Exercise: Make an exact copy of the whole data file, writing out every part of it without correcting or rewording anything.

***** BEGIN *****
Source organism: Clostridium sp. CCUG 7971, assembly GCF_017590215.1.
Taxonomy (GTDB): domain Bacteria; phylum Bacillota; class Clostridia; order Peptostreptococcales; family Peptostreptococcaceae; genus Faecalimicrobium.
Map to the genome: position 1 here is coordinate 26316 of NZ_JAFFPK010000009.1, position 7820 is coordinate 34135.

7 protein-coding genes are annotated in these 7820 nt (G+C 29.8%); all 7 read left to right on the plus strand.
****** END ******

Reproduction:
Source organism: Clostridium sp. CCUG 7971, assembly GCF_017590215.1.
Taxonomy (GTDB): domain Bacteria; phylum Bacillota; class Clostridia; order Peptostreptococcales; family Peptostreptococcaceae; genus Faecalimicrobium.
Map to the genome: position 1 here is coordinate 26316 of NZ_JAFFPK010000009.1, position 7820 is coordinate 34135.

7 protein-coding genes are annotated in these 7820 nt (G+C 29.8%); all 7 read left to right on the plus strand.